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    West Virginia Army National Guard Band’s heroic acts

    2013 National Boy Scout Jamboree

    Photo By Sgt. Kyle Fisch | A view of the overturned vehicle, the soldiers who provided assistance, and the two...... read more read more



    Story by Sgt. Kyle Fisch 

    14th Public Affairs Detachment

    Most of the U.S. military service members currently located in West Virginia to assist with the 2013 National Boy Scout Jamboree are all well aware of their roles while they are here.

    Some assist with security, some assist with media escorting, some such as the 249th West Virginia Army National Guard Band are here to entertain, or so they thought.

    The 249th band is a great example of National Guard soldiers never truly being "off duty" and what it means to be a soldier 24/7.

    Upon concluding a successful performance at the Summit, the bandmaster and commander of the West Virginia 249th Army National Guard Band Chief Warrant Officer Five Thomas A. Goff agreed to take the band out for ice cream, Goff said.

    “We’ve been working several long days in a row, so we were going to take a break and go to Dairy Queen,” said Staff Sgt. Martin Johnston, one of the band members and participant in the rescue efforts. “About five to ten miles after leaving Dairy Queen was when we came up on the accident.”

    The band was en-route returning to Camp Seton after another long day of hard work, approaching the intersection of Rt. 19 and Mt. Lookout Rd. when they stumbled upon an accident that had just recently occurred, where a vehicle had struck another and caused it to roll over three or four times, and decided they had to get out and help, said Johnston.

    The band had recently completed the Army Combat Lifesaver training course back in March and so the training was fresh in everyone’s minds, said Sgt. Ashley Poole, a band member and participant in the rescue efforts.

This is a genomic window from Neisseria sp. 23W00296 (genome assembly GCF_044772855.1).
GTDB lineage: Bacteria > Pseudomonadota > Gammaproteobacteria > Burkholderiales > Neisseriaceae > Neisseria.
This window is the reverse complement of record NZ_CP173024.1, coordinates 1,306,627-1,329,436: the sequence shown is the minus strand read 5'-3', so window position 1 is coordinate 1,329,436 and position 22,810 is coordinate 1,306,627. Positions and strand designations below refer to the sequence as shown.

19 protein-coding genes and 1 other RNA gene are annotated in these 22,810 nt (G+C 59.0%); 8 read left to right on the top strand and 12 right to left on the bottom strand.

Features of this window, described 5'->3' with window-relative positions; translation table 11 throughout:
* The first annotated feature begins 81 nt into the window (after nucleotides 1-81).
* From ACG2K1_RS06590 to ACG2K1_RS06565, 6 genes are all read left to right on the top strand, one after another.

“After we stopped, we grabbed our Combat Lifesaver Bags that were in the vehicles with us and ran out to the victims to apply whatever first aid they may have needed,” Johnston said.
    Spc. Gregory Larsen, a band member and participant in the rescue efforts, was among the first soldiers to arrive on scene and provide first aid to a mother and her daughter who were the victims of this accident, Poole said.

    “When the vehicles we were in stopped, I grabbed a CLS bag and sprinted towards the scene,” Larsen said. “When I got there, there was a woman on the ground and a child about 10 feet away from her, the car was overturned there was glass and other items from the car spread all over.”

    Army soldiers are regularly trained in Combat Lifesaving, a course on first aid procedures to apply in life-threatening situations to quickly and efficiently save someone’s life, under the stress of a combat environment.

    “I immediately applied what I learned in CLS, I conducted an assessment by talking to her and seeing if she was alert, checked for bleeding, secured and immobilized her neck,” Larsen said. “By about that time Sgt. Poole and Spc. Goff were with the daughter.”

    The mother and child both sustained minor injuries during the accident, the child was asleep when it happened and sustained minor cuts and bruises and the mother had cuts and bruises but also complained of neck pain, Larsen said.

    “Both the mother and the daughter were conscious throughout the entire ordeal, so that was a very good sign,” Larsen said.
    From the moment these soldiers arrived on scene, it took approximately 30 minutes for emergency personnel to arrive and relieve them, Chief Warrant Officer Five Goff said.

    Every soldier who took part in this, all agree that their recent CLS training directly contributed to knowing what to do in this emergency situation and being able to efficiently handle this situation.



    Date Taken: 07.18.2013
    Date Posted: 07.21.2013 20:06
    Story ID: 110569
    Location: WV, US

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